2. The runner in this case was actually on the sidewalk at 6:30 pm on a bright day in June.
    The rider had his head down because he was having difficulty with the clutch, apparently because of mods to the exhaust. He drifted out of his lane and crossed two other lanes before driving up onto the sidewalk and hitting the runner from behind. It was an accident in the sense that nobody intended for it to happen, but someone’s got to take some responsibility here.

  3. MAYBE THE TIME OF DAY PLAYED A PART IN THE ACCIDENT, BUT MOST LIKELY JOGGERS IN THE EARLY MORNING SHOULD RUN ON THE SIDEWALK AND NOT THINK THEY ARE A VEHICLE IN THE MIDDLE OF THE ROAD, NB RUNNERS THINK THEY OWN THE ROADS AS DO THE FOOLISH BICYLCES OUT THERE, MAYBE NB COULD SPEND THEIR MONEY LIKE CALGARY AND PROVIDE RUNNING TRAILS AND BICYLCLE TRAILS OR LIKE THE NATURE PARK. THE BIKE IS ONLY AS DANGEROUS AS THE OWNER, TIRE INFLATION A BIKE DRIVER WOULD CHECK AS IT PUTS HIS LIFE IN THEIR OWN HANDS, I GUESS IN NB THEY WOULD HAVE TO HAVE 4 TO 5 INSPECTIONS A YEAR ON THIS DUE TO THE CHANGING CLIMATE AND THE SIMPLE EXPANSION AND CONTRACTION OF AIR THAT THE LOCAL MECHANIC DID NOT HAVE ON HIS FINAL EXAM.. UNFORTUNATE ACCIDENT ON THE WORST STREET IN THE CITY NOT A PLACE I WOULD BE RUNNING!! I GUESS THE FIRST THING FOR A LAWYERS FAMILY IS TO START CHANGING LAWS BIKERS NOT RUNNING LAWS

  4. The Zx10R in the photo was used to illustrate that a change in the licensing requirements would affect the ability of beginners to ride such machines. Apologies if that lead to any confusion.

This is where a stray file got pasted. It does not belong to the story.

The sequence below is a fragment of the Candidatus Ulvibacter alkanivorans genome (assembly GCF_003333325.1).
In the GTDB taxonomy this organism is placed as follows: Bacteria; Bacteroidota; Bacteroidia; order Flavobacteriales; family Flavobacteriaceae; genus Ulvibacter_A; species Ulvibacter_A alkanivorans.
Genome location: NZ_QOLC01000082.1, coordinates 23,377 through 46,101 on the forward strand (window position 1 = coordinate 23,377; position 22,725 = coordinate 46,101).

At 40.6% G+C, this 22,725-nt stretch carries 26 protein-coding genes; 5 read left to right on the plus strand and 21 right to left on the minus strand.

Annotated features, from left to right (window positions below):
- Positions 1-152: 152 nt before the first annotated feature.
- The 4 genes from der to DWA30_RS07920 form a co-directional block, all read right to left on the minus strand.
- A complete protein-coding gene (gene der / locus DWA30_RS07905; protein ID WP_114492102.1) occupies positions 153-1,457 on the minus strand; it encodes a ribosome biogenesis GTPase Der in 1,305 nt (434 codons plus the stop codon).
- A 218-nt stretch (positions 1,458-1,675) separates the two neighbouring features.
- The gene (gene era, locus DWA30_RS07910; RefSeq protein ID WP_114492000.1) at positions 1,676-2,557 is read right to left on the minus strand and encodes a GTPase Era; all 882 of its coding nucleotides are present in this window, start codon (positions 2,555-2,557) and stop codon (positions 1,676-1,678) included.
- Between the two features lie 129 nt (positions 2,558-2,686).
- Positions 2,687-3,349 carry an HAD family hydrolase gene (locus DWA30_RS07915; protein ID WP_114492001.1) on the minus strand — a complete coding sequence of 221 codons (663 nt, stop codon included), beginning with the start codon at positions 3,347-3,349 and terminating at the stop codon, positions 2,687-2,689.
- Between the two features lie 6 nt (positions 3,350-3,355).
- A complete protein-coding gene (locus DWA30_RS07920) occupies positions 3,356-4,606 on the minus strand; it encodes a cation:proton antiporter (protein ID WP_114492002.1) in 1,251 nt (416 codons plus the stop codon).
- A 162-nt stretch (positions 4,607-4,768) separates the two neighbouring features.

5. Get your facts straight. The person that commented that the bike was a ZX10-R? The bike involved was a Harley Davidson with modified handlebars, forward controls, and an underinflated tire. I think the biggest issue was the ONE month riding experience of the operator, followed by the underinflated tire. The bars and controls probbaly made little difference, unless they were high apehangers.

  6. I doubt it’ll happen in Ontario, until bikes comprise more than 1% or so of all vehicles. Until it’s up around 5%, there not enough money in it for the guv to bother since the bureaucracy would cost more than they’d bring in. Safety don’t mean sh*t. I’ve done contracts for guv adminstrative analysis depts and that’s the way they think.

  7. It’s always a problem when cc’s govern. The F650, which is eminently more manageable in terms of powerband than a Seca 550, is out of bounds for the lower class of licence.

    This same approach lead to lower quotes for an FZ1 than my FJ1200 from my insurance company, despite having a 25hp advantage.